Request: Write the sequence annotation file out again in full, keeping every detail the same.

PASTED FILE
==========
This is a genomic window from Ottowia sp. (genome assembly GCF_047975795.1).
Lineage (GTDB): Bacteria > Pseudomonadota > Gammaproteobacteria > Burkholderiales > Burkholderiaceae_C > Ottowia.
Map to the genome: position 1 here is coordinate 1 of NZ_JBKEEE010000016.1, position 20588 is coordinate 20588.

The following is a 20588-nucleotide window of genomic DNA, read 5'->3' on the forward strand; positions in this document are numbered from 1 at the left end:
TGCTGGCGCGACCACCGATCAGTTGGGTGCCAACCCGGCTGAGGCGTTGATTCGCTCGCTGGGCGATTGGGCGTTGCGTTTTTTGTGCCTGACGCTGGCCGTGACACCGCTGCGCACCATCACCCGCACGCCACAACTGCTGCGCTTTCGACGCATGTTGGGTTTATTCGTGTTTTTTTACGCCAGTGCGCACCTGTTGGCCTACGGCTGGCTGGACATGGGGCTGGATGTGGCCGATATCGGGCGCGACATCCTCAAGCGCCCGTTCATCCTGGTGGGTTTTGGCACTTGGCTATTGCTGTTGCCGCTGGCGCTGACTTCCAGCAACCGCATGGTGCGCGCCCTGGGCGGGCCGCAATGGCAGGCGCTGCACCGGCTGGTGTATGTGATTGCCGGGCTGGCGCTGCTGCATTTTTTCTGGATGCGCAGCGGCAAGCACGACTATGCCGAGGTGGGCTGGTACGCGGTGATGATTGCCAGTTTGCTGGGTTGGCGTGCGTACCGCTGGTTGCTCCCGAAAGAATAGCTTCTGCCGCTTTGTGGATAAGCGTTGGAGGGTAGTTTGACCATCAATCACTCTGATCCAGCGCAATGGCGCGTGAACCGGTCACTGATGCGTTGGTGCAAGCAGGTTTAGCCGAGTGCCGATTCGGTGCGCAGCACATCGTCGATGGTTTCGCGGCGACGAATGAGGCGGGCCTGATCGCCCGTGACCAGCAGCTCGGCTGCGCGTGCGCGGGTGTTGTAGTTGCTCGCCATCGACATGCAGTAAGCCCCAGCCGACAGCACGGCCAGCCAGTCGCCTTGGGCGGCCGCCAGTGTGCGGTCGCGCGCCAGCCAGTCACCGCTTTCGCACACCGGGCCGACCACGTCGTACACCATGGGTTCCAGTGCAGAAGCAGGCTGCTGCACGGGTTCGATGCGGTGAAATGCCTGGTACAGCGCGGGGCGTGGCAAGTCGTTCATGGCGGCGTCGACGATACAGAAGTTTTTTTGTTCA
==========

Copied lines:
This is a genomic window from Ottowia sp. (genome assembly GCF_047975795.1).
Lineage (GTDB): Bacteria > Pseudomonadota > Gammaproteobacteria > Burkholderiales > Burkholderiaceae_C > Ottowia.
Map to the genome: position 1 here is coordinate 1 of NZ_JBKEEE010000016.1, position 20588 is coordinate 20588.

The following is a 20588-nucleotide window of genomic DNA, read 5'->3' on the forward strand; positions in this document are numbered from 1 at the left end:
TGCTGGCGCGACCACCGATCAGTTGGGTGCCAACCCGGCTGAGGCGTTGATTCGCTCGCTGGGCGATTGGGCGTTGCGTTTTTTGTGCCTGACGCTGGCCGTGACACCGCTGCGCACCATCACCCGCACGCCACAACTGCTGCGCTTTCGACGCATGTTGGGTTTATTCGTGTTTTTTTACGCCAGTGCGCACCTGTTGGCCTACGGCTGGCTGGACATGGGGCTGGATGTGGCCGATATCGGGCGCGACATCCTCAAGCGCCCGTTCATCCTGGTGGGTTTTGGCACTTGGCTATTGCTGTTGCCGCTGGCGCTGACTTCCAGCAACCGCATGGTGCGCGCCCTGGGCGGGCCGCAATGGCAGGCGCTGCACCGGCTGGTGTATGTGATTGCCGGGCTGGCGCTGCTGCATTTTTTCTGGATGCGCAGCGGCAAGCACGACTATGCCGAGGTGGGCTGGTACGCGGTGATGATTGCCAGTTTGCTGGGTTGGCGTGCGTACCGCTGGTTGCTCCCGAAAGAATAGCTTCTGCCGCTTTGTGGATAAGCGTTGGAGGGTAGTTTGACCATCAATCACTCTGATCCAGCGCAATGGCGCGTGAACCGGTCACTGATGCGTTGGTGCAAGCAGGTTTAGCCGAGTGCCGATTCGGTGCGCAGCACATCGTCGATGGTTTCGCGGCGACGAATGAGGCGGGCCTGATCGCCCGTGACCAGCAGCTCGGCTGCGCGTGCGCGGGTGTTGTAGTTGCTCGCCATCGACATGCAGTAAGCCCCAGCCGACAGCACGGCCAGCCAGTCGCCTTGGGCGGCCGCCAGTGTGCGGTCGCGCGCCAGCCAGTCACCGCTTTCGCACACCGGGCCGACCACGTCGTACACCATGGGTTCCAGTGCAGAAGCAGGCTGCTGCACGGGTTCGATGCGGTGAAATGCCTGGTACAGCGCGGGGCGTGGCAAGTCGTTCATGGCGGCGTCGACGATACAGAAGTTTTTTTGTTCA